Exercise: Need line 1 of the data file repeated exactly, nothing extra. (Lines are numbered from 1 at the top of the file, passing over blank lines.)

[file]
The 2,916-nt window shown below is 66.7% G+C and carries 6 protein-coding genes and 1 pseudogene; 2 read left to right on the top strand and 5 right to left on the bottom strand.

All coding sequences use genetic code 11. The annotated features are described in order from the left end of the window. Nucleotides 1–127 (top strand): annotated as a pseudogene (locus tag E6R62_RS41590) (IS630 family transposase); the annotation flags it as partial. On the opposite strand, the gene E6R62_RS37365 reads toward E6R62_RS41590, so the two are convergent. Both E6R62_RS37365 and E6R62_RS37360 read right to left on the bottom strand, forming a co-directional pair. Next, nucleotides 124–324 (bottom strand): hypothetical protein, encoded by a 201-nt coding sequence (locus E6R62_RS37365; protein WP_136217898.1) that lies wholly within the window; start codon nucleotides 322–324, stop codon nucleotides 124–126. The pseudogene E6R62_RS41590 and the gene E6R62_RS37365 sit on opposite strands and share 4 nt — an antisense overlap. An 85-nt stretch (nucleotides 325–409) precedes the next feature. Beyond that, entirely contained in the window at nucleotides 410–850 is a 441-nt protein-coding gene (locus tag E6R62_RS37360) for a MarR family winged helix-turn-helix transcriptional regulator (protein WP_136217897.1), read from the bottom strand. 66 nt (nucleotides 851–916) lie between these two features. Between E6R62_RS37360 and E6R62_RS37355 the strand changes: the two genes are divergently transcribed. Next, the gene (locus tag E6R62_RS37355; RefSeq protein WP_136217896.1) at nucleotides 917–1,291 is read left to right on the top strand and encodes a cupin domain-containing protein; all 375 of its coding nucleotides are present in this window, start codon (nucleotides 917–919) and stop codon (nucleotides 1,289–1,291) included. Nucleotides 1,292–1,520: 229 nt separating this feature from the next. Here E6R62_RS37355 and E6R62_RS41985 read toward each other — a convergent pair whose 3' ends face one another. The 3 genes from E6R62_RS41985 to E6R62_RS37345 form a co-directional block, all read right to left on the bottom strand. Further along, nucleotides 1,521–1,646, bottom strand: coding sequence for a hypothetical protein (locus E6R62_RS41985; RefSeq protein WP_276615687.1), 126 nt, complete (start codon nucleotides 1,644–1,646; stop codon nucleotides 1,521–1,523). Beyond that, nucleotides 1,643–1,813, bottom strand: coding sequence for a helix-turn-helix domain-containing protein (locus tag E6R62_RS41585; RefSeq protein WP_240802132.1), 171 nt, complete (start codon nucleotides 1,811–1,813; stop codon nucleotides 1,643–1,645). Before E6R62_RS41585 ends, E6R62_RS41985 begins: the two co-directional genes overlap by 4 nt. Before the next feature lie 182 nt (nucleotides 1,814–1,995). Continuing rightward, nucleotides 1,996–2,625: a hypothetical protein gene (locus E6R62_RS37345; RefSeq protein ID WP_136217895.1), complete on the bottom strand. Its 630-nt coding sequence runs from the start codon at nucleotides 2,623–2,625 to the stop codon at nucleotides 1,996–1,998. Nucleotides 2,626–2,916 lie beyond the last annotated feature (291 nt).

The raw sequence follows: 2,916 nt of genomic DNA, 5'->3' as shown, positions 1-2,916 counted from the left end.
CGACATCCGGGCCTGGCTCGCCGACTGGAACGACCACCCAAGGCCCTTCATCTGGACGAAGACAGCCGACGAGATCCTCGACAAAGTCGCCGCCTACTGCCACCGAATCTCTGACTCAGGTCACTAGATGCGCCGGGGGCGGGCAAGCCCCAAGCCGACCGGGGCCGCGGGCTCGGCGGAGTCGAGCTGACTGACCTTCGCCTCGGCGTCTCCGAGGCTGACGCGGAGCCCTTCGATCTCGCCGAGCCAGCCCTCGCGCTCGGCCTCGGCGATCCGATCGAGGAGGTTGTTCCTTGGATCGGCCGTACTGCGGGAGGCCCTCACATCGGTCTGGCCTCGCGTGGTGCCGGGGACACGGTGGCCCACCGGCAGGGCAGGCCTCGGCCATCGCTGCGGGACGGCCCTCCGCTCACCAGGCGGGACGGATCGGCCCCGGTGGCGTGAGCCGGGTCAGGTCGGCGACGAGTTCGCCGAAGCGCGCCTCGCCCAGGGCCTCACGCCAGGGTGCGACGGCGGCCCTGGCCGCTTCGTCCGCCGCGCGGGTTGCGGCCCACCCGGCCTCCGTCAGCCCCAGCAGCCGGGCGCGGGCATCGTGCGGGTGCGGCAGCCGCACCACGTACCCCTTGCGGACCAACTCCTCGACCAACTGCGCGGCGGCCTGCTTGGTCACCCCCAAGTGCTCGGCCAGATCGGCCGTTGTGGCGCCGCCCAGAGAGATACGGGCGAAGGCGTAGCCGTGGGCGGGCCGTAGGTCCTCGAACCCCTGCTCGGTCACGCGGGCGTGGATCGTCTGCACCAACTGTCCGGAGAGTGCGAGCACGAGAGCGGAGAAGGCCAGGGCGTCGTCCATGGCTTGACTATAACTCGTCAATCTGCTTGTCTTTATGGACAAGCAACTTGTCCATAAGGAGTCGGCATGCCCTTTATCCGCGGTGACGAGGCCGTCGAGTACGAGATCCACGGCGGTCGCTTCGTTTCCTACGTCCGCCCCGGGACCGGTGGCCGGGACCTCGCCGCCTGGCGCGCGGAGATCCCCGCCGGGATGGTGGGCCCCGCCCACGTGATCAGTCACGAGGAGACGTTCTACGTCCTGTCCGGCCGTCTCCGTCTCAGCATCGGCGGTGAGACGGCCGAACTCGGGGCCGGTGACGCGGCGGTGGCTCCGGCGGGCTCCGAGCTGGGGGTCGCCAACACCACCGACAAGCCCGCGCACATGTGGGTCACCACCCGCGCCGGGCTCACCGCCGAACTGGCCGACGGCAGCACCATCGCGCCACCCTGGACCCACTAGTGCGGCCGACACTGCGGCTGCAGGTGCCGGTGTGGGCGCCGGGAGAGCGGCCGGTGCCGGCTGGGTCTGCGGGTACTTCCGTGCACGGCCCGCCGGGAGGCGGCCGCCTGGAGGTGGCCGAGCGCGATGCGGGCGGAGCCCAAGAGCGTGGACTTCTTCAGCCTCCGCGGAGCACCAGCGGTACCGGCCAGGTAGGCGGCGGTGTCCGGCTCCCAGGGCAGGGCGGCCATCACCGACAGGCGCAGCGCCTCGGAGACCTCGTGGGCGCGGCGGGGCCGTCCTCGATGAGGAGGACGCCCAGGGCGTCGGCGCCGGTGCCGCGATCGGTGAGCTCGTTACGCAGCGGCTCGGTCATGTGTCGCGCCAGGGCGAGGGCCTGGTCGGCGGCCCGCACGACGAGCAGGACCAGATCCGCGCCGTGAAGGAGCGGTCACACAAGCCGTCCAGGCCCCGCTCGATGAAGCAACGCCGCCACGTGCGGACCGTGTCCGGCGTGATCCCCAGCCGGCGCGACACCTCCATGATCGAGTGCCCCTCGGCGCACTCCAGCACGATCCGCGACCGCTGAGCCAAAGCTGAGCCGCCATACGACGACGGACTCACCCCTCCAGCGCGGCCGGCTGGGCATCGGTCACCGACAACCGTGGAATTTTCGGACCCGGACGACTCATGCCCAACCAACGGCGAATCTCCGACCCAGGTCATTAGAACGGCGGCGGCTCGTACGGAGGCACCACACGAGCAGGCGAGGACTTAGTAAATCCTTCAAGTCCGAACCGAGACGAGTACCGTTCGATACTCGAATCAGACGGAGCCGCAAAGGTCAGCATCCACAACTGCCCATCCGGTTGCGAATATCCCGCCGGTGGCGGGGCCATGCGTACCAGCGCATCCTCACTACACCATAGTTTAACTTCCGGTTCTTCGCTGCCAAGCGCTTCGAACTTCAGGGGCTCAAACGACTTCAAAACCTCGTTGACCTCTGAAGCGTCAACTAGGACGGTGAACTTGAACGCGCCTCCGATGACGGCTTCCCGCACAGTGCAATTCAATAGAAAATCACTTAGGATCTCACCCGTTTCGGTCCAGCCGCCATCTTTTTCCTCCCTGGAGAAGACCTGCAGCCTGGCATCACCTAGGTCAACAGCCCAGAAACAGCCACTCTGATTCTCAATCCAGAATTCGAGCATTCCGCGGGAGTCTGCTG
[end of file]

The 2,916-nt window shown below is 66.7% G+C and carries 6 protein-coding genes and 1 pseudogene; 2 read left to right on the top strand and 5 right to left on the bottom strand.